A mortgage lender is the banking institution that finances the home loan for a fee. Mortgage lender origination and closing fees vary by lender and from state to state. Mortgage banks and portfolio lenders are types of direct mortgage lenders. Direct lenders process applications and originate and underwrite loans. A lender is different from a mortgage servicer, which processes loan payments, responds to borrower inquiries and manages escrow accounts.

How much is a mortgage?

The average mortgage is $840 to $1,200 per month. Most financial experts suggest keeping your mortgage payment below 30% of your monthly gross income and your total debt-to-income ratio lower than 36%. Use our mortgage calculator to determine how much house you can afford.

Keep in mind that the total cost of a mortgage is more than just the price of your house. As you compare mortgage companies, consider closing costs, mortgage points and prepayment penalties.

  • Down payment: A down payment is the percentage of the total sale price that you put down upfront. Down payments can vary by loan type, location and lender. Mortgage insurance is typically required when you make a less substantial down payment.
  • Closing costs: Closing costs amount to 2% to 5% of the home loan and include application fees, lender fees, attorney fees, escrow deposits and fees, courier fees, homeowners association transfer fees, inspection fees and title insurance.
  • Mortgage points: Sometimes called discount points, mortgage points are optional fees paid to your lender in exchange for a lower interest rate. Each point costs 1% of the mortgage loan amount.
  • Prepayment penalties: A prepayment penalty is a fee that some lenders charge when a borrower pays their mortgage loan off early, either through refinancing or overpaying each month. The average prepayment fee is 80% of six months of interest.

What makes up a monthly mortgage payment?

Once you’ve covered all the upfront costs of a home loan, your monthly mortgage payments include principal, interest, taxes and insurance. In some cases, other regular expenses include homeowners association or condo fees.

  • Principal: The principal is the balance of the loan amount you borrowed. Each month, your mortgage payment reduces the principal.
  • Interest: Interest is the amount you agree to pay your lender in exchange for a mortgage loan. Fixed interest rates stay the same throughout the term of the loan. Adjustable interest rates can vary over the life of the loan.
  • Property taxes: Property taxes are often included in mortgage bills. Lenders keep your property tax payments in an escrow account until they're due and then pay them on your behalf.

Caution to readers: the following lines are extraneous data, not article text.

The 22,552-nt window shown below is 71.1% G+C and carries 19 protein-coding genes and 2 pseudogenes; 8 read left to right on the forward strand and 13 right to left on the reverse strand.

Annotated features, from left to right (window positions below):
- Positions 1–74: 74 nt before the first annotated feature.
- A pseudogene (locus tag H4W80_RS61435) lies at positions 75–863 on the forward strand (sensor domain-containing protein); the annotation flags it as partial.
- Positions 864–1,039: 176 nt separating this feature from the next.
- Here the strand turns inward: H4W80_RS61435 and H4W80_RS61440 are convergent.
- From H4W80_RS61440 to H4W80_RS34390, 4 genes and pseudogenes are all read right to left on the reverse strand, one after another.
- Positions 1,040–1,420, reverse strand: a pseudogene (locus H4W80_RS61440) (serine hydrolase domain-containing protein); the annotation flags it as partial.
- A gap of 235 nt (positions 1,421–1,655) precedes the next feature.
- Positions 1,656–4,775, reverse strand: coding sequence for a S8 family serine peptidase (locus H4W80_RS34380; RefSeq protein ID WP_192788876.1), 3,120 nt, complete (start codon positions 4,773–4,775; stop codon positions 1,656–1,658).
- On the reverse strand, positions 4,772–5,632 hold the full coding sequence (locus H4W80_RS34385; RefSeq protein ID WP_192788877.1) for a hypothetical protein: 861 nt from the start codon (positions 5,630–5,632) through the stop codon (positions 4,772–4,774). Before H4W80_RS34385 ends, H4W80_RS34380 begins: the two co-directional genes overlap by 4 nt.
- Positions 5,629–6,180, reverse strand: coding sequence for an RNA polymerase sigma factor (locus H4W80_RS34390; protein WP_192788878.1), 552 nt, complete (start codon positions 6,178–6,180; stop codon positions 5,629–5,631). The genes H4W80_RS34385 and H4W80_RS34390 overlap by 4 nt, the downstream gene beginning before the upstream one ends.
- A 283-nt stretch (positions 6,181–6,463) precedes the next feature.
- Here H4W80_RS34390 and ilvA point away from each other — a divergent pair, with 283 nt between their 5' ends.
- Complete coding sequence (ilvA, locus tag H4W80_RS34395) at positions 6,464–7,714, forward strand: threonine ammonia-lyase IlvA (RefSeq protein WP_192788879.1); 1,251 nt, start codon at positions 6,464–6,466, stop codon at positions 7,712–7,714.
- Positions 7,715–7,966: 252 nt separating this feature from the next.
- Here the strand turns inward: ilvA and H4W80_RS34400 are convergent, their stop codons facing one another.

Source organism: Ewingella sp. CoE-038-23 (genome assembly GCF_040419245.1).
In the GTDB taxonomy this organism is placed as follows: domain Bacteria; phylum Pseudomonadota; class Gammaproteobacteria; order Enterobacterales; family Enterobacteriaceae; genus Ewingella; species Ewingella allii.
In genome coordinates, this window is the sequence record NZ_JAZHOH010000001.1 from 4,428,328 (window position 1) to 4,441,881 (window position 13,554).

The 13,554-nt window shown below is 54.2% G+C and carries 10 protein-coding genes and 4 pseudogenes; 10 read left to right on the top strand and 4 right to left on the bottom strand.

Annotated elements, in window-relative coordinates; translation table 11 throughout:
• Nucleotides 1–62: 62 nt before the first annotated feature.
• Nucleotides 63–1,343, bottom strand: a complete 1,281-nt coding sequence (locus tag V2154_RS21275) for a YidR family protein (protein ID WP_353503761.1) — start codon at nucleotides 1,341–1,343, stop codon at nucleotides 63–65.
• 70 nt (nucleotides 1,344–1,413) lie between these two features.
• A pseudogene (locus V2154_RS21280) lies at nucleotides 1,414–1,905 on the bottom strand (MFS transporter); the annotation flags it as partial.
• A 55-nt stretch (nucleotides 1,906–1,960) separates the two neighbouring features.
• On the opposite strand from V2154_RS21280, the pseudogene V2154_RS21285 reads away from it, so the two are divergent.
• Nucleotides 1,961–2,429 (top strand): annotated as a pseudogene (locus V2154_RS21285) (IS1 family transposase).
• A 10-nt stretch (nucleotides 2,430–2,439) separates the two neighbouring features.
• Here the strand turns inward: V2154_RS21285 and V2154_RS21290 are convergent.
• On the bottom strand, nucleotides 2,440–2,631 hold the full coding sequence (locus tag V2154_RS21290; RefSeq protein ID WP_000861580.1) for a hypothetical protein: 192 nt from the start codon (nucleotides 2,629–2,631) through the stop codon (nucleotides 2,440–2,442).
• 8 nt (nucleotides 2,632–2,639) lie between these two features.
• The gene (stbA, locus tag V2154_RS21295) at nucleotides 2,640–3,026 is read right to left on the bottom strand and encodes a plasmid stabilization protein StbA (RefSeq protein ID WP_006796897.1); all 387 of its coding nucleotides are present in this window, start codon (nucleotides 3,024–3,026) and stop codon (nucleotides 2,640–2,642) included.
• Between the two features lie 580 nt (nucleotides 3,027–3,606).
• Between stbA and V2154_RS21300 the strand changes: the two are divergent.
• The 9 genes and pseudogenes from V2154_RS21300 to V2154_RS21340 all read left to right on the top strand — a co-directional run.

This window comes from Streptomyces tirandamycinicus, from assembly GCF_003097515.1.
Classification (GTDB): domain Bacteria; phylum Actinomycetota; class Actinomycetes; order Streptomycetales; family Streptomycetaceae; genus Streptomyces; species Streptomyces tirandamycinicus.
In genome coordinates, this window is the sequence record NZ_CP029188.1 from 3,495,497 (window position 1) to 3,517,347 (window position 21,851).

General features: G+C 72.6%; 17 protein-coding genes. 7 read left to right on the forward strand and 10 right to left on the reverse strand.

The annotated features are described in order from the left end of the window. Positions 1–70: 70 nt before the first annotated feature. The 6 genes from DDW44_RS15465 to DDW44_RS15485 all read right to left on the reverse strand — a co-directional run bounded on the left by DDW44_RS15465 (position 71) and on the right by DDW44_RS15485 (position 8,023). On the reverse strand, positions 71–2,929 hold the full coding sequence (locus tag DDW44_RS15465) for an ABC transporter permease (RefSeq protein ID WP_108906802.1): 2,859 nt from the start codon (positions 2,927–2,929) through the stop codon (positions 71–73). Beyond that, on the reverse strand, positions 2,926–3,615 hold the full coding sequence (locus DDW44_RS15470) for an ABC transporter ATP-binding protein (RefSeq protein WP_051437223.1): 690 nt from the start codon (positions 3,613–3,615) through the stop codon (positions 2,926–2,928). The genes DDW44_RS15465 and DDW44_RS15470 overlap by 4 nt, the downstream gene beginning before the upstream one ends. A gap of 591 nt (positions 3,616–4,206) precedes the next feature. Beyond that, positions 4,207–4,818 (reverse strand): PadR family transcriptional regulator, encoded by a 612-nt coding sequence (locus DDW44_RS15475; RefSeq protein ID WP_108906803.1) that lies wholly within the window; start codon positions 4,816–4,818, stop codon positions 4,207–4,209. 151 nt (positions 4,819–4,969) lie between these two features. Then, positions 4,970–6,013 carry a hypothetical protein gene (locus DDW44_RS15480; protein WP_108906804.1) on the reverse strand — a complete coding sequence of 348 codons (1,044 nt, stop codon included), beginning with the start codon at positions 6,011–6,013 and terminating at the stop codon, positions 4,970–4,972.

• Mortgage insurance: Mortgage insurance protects the lender if you stop making payments on your loan. The two types of mortgage insurance are private mortgage insurance (PMI) and mortgage insurance premiums (MIP). For conventional mortgages, you can avoid the need to pay for PMI by making a down payment of 20% or more. For FHA and other government-backed loans, you can avoid MIP after 11 years by putting at least 10% down.
  • Homeowners insurance: Homeowners insurance covers damage from fire, storms, theft and other perils. Most lenders require homeowners insurance and charge premiums on your mortgage bills.

How to get the best mortgage rate

The easiest way to get the best interest rate is to compare multiple mortgage lenders and refinancing companies, according to the Consumer Financial Protection Bureau (CFPB). Other tips for getting a great mortgage deal include improving your credit, making a larger down payment, buying mortgage points and selecting an adjustable-rate mortgage loan.

  • Compare all mortgage options: As you shop around, get quotes from at least three lenders and be sure to consider all your loan options — for example, USDA loans are ideal for those who live outside of an urban community. Remember that you can also negotiate with lenders to get better deals.
  • Improve your credit score: To get the best interest rate on your mortgage, you need to have excellent credit. Take the time now to pay off your credit cards and don’t take out any new loans while you’re getting ready to apply for a home loan.
  • Make a larger down payment: A larger down payment often gets you a lower interest rate. Try to save up for a 20% down payment to avoid having to pay private mortgage insurance (PMI). If you can’t put down 20%, aim for at least 5% — that's where you start seeing a decrease in interest rates.
  • Consider mortgage points: Mortgage points are optional upfront payments that reduce your interest rate. One point typically costs 1% of the loan. When interest rates are high, buying mortgage points can save you money in the long term.
  • Go for the ARM: You can usually get a better upfront mortgage rate by getting an adjustable-rate mortgage (ARM) rather than a fixed-rate mortgage. Keep in mind, though, that your monthly payments may increase after the fixed-rate period ends if you opt for an ARM.

How to apply for a mortgage